He is a great man with a heart of gold, stories for any occasion, and a love for the outdoors. He taught me how to play cribbage, golf and learn to enjoy the wisdom that anyone has to share. He is amazing and in a short post, I cannot share everything that my heart is processing. I am in full fledged grief and I am finding consolation that I can even say that.

While there is a lot I can share about my grandpa, as I am sitting here writing this, I can’t help but think of Mary presenting Jesus in the Temple and the prophet Simeon speaking to Mary.

and Simeon blessed them and said to Mary his mother, “Behold, this child is destined for the fall and rise of many in Israel, and to be a sign that will be contradicted, and you yourself a sword shall pierce so that the thoughts of many hearts may be revealed.”

Mark 2:34-35

At this point Jesus was only 8 days old and being prepared for Circumcision. All the events and visits surrounding His birth were still fresh in Mary’s heart. Things that she would “treasure in her heart” forever. Events that during Jesus’s persecution, torture and death, although Mary too was suffering, she could hold onto as a tangible reminder of the happiness she had with her Son. It doesn’t mean that at those times when Mary’s heart was sore with the pain only a mother could feel. These memories gave her a gentle reminder that there was a reason for His suffering.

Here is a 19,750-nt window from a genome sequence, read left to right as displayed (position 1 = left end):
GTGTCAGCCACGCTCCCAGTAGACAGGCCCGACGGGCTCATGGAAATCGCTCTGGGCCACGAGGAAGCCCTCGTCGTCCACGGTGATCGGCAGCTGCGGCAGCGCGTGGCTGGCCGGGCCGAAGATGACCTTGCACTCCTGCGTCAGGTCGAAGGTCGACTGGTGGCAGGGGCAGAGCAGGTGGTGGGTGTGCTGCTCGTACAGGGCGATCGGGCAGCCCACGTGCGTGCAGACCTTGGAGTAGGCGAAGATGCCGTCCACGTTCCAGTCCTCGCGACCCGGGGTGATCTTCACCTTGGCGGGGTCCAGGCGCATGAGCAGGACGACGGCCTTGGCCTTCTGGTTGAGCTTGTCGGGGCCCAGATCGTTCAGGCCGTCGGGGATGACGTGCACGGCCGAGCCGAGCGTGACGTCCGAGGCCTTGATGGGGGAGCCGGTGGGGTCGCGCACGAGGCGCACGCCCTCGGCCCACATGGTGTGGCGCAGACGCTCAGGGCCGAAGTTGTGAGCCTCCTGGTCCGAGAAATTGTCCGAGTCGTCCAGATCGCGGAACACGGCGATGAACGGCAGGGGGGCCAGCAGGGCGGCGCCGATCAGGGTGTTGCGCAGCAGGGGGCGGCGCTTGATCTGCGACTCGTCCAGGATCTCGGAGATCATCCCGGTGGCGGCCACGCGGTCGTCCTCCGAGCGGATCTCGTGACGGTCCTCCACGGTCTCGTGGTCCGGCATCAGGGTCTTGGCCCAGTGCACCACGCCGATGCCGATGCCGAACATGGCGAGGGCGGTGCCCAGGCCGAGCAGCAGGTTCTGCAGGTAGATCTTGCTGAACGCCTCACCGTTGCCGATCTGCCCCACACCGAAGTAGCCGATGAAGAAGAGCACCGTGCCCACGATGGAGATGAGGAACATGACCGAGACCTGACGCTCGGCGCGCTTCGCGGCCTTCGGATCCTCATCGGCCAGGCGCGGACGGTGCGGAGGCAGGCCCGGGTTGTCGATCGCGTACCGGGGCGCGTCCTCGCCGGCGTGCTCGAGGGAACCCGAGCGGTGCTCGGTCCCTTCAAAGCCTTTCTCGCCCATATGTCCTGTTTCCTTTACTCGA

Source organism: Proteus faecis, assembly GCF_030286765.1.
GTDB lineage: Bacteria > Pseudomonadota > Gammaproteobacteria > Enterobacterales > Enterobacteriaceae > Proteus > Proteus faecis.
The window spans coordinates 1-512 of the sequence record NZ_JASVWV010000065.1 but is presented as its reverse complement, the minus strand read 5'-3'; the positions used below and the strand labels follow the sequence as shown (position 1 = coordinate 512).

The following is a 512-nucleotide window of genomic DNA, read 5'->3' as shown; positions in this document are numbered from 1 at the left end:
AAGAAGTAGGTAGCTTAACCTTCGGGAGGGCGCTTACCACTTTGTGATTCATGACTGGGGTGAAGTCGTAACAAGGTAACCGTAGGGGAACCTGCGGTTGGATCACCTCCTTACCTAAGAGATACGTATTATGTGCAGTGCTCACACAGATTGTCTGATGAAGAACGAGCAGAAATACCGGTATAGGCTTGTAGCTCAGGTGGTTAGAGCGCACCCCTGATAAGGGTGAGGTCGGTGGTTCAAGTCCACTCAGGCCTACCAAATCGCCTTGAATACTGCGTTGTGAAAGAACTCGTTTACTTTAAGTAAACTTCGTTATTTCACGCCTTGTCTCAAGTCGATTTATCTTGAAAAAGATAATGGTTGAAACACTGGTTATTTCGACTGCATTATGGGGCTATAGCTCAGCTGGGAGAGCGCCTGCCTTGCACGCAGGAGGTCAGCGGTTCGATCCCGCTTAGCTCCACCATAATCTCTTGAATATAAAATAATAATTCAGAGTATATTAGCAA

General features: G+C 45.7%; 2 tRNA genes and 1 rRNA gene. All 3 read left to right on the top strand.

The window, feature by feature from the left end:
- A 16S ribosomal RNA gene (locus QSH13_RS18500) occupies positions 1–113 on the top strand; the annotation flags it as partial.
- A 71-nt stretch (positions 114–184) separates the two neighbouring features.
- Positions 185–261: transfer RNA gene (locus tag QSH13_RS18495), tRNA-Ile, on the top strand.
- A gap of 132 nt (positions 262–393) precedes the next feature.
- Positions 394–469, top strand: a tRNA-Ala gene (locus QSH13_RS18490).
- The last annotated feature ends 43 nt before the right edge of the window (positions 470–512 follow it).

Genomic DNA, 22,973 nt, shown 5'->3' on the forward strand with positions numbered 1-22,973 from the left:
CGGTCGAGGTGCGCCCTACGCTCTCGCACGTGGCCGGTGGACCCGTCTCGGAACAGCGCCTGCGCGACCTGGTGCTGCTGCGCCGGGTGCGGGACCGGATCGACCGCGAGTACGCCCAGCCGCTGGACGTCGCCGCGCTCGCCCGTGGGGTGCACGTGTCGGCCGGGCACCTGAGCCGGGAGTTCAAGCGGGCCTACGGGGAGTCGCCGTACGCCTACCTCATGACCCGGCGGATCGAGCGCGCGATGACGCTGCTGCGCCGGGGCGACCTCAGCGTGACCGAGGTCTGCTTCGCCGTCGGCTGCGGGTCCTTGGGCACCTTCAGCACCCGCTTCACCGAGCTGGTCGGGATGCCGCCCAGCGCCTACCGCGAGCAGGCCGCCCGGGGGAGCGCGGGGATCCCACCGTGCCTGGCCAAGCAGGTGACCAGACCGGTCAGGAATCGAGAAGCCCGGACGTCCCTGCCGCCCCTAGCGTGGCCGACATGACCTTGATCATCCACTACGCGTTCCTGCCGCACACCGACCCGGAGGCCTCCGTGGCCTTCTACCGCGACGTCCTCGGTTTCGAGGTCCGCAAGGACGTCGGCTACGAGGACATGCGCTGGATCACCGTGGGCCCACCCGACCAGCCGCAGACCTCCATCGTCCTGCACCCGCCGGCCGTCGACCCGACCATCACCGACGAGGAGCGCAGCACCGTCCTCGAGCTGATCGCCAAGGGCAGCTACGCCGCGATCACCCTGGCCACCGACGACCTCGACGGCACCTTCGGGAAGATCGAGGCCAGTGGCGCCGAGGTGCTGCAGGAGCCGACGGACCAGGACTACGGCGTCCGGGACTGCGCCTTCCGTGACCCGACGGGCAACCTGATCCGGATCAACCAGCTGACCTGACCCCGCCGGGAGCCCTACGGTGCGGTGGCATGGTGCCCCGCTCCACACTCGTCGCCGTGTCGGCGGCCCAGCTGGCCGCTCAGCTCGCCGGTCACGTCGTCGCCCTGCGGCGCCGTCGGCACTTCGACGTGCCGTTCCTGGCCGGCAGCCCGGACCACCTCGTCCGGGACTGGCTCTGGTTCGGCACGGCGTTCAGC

My heart also yesterday was crushed. After seeing someone I loved dearly crushed by dementia and other illnesses, he passed away. I suffer now but find that the memories of fishing, walking the road to the mine gate, sitting in the golf cart and listening to his wild stories while playing cards offer me a peace that couldn’t be from anywhere other than the heart of God. My grandpa wasn’t destined for the rise and fall of many but was destined to be my grandpa as I was to be his only grandchild.

While it’s true that I am hurt emotionally and I’m pausing occasionally as I scrounge for some kleenex, I have a restless joy and hope. I know that he is no longer suffering and that he has seen the face of God and borne witness to his life. I have faith that he is in Purgatory because his sins have been forgiven through Extreme Unction. There is nothing else I as a Catholic can do but pray for him and have masses offered for him in order to enter Heaven sooner. The ball is in my court and it is up to me and my family who are living to do the dirty work now.

I am sure that I will have more peace after the funeral, which will be sometime next week. I thank my family and friends for their support and prayers. Rest assured that you all have mine as well.

Requiem en Pacem Grandpa.